Tuesday, March 08, 2016

Elections have consequences

Back in November, the Louisiana Association of Business and Industry did something they don't always do. They endorsed a candidate for Governor.
Less than 10 days before the gubernatorial election, U.S. Sen. David Vitter has picked up the endorsement of the Louisiana Association of Business and Industry, arguably the state's most powerful lobbying entity.

LABI's endorsement in a gubernatorial campaign is fairly rare and -- in this case -- appears to be as much about concerns over state Rep. John Bel Edwards, the Democrat in the race, as it is about Vitter, a Republican. The organization has only endorsed in three gubernatorial elections in the last 35 years, according to Stephen Waguespack, LABI's president.
They lost.  That's too bad for them. It's also too bad for the people in Flint, Michigan right now.
The race for the White House has put Flint’s water crisis in the spotlight — but it hasn’t been enough to move a $250 million aid package backed by Michigan’s congressional delegation.

A day after both Democratic candidates for the White House called on Michigan Gov. Rick Snyder (R) to resign or be recalled, two Republican senators kept their holds on the bill in place.

Sens. Mike Lee (Utah) and David Vitter (La.) have different reasons for their holds, which keep the bill from being approved by the Senate under unanimous consent.

Vitter’s hold is intended to win concessions dealing with fishing in the Gulf of Mexico on a related energy bill.
While Senator Vitter is still in Washington fighting for dirty water, his LABI friends are in Baton Rouge fighting for dirty pennies
A state Senate committee on Tuesday passed an amendment that would remove the exemptions from the four existing state sales tax pennies, a move opposed by business lobbyists who would rather lawmakers increase the sales tax hike beyond just the one penny proposed by Gov. John Bel Edwards.

The amendment, which has to go to the Senate and the House for approval, could generate an estimated $100 million this year and $450 million next year, said state Rep. Jay Morris, R-Monroe, who sponsored the original House Bill 61, which only called for removing exemptions, or “cleaning,” one penny. Morris said he didn’t support the amendment.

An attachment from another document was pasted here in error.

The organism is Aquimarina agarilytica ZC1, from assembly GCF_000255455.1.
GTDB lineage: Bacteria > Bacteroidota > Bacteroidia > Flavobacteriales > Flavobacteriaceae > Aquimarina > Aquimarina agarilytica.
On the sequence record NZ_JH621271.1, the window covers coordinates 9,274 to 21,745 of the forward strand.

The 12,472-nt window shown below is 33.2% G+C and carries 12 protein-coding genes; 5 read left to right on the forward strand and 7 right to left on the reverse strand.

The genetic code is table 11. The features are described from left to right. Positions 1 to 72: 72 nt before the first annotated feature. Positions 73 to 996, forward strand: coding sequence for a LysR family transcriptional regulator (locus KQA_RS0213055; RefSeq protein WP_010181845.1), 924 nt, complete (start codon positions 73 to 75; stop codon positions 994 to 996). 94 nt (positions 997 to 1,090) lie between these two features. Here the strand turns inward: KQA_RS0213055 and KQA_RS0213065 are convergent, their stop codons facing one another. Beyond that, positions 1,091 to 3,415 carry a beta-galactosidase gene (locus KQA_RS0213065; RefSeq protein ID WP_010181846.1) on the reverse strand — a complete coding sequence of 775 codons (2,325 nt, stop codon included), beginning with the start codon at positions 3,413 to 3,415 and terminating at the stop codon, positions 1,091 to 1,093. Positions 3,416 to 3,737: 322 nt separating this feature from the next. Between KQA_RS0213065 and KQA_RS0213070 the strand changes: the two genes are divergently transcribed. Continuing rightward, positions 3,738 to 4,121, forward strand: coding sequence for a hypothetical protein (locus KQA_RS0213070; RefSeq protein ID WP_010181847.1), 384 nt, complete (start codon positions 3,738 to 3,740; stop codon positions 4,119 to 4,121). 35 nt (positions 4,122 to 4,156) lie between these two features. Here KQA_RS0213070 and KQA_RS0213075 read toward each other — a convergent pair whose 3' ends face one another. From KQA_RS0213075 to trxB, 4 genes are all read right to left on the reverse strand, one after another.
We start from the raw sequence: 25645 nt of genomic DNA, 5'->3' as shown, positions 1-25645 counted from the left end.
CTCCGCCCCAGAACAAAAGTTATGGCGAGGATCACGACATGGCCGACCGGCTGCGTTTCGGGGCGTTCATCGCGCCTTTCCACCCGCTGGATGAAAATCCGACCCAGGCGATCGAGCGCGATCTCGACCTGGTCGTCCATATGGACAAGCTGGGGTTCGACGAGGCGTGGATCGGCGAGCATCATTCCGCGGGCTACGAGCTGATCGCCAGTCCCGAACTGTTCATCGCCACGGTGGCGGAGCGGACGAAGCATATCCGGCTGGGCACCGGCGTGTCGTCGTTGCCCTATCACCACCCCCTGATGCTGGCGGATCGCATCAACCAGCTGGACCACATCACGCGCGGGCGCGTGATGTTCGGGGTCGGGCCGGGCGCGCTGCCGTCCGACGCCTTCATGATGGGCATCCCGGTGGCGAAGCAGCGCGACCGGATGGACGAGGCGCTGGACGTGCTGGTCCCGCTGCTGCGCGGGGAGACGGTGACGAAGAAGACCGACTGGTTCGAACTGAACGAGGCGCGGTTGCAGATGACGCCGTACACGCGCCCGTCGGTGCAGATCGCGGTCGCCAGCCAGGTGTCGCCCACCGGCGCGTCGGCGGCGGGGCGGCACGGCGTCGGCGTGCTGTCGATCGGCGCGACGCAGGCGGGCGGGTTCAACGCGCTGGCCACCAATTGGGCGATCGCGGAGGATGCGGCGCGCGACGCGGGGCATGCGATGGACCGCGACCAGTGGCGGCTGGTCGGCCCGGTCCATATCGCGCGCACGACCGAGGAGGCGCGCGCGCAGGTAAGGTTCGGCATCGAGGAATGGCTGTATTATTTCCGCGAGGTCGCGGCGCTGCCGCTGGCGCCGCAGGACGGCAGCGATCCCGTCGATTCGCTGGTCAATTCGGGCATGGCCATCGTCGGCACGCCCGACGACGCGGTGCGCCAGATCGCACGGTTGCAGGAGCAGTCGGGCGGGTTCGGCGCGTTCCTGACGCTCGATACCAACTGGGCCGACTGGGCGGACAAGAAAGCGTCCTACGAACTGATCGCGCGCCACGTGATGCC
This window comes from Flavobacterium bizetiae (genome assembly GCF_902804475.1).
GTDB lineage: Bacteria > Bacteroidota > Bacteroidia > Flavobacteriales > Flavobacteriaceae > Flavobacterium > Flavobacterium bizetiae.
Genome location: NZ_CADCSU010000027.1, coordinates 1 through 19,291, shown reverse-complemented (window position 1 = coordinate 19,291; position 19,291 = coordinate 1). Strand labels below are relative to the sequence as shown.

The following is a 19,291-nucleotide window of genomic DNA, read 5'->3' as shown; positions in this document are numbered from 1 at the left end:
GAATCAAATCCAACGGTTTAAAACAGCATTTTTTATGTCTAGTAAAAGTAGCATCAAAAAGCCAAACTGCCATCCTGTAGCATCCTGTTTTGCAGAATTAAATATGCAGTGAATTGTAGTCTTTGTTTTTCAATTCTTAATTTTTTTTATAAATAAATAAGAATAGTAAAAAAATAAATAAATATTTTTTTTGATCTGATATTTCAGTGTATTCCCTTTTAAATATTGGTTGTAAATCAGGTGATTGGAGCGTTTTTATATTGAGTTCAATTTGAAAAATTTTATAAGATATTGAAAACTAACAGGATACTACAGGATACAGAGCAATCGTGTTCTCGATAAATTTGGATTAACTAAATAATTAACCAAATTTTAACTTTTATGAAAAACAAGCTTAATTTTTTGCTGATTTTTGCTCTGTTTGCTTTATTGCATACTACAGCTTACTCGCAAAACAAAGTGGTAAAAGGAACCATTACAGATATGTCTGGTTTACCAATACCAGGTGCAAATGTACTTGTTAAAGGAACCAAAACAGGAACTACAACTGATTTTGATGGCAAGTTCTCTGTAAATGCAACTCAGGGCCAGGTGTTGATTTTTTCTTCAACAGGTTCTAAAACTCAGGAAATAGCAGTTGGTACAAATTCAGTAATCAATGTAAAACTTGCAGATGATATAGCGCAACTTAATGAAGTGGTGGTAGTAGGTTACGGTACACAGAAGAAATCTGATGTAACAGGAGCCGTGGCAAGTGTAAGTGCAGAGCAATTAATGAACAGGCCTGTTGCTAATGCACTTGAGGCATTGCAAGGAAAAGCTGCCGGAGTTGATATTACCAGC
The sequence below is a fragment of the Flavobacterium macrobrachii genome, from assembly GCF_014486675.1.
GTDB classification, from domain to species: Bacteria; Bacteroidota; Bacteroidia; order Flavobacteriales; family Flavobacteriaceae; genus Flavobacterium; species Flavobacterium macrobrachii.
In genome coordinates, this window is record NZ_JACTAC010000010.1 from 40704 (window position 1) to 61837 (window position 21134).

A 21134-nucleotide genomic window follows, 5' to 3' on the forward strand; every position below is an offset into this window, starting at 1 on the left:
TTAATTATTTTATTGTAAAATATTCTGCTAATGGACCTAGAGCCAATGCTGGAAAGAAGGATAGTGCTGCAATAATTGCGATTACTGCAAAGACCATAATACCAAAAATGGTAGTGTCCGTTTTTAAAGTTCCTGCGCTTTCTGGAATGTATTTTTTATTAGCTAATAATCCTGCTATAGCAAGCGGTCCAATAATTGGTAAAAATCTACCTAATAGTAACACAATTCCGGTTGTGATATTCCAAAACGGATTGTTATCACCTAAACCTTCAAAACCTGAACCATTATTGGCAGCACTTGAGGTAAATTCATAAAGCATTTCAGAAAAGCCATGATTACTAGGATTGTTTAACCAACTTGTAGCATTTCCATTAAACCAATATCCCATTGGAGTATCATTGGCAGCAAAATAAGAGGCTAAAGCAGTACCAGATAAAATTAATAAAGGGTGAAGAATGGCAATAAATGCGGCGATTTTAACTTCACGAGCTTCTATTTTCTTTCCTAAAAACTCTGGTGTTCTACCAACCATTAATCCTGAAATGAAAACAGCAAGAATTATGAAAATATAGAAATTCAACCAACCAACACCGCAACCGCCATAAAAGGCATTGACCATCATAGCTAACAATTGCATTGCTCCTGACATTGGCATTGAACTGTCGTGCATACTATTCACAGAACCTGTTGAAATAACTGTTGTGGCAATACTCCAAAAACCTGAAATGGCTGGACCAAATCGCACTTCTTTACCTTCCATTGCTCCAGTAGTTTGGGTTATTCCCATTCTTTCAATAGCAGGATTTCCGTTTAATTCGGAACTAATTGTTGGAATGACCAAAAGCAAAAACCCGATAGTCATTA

“It goes too far,” he said following the vote.

At the committee meeting, Stephen Waguespack, president of the Louisiana Association of Industry and Business, testified against removing exemptions on sales taxes, urging the Legislature to instead move forward with a plan to increase the state sales tax beyond just the single penny to generate more revenue to close the budget shortfalls for this year and next.
The good news is, they've moved the Republicans off of their absolutely-no-new-revenue pose and onto debating the question of who pays.   Now things are pretty simple. 

Under the 5 "clean pennies" plan, we will have raised one additional cent in sales tax. That's bad (all options are bad right now) because sales taxes are regressive taxes which disproportionately affect the poor. But the additional penny will likely sunset in either 18 months or 5 years so the effect is temporary. Meanwhile, cleaning the other 4 pennies means business will at least share some of that burden making a regressive tax slightly less inequitable.

Under the LABI plan, the business exemptions remain in place and the revenue is made up by adding another half penny or so on top.  So instead of sharing at least some of the burden, we will just be caking on more regressive taxes.  

But, see, LABI just lost an election so they don't actually get to make all the decisions. Also, when they did, that didn't work out so great anyway.
But Waguespack, who formerly worked as chief of staff in the Jindal administration and was involved in pushing some of the Republican governor’s budget plans, was not a welcomed guest before the majority Democratic committee.

“It’s hard for me to trust you, you helped create the problem we have,” said Sen. Karen Carter Peterson, D-New Orleans, to Waguespack amid his testimony opposing eliminating the exemptions. “You have no credibility. The things you have said ended us up in mid-year cuts every year.”
This afternoon they all went up the Governor's office and talked over some kind of deal... according to the Twitters.  We all know the whole budget will be written up in conference at the end of the session anyway.  So almost nothing that's passed so far looks anything like what we'll end up with.  

No comments: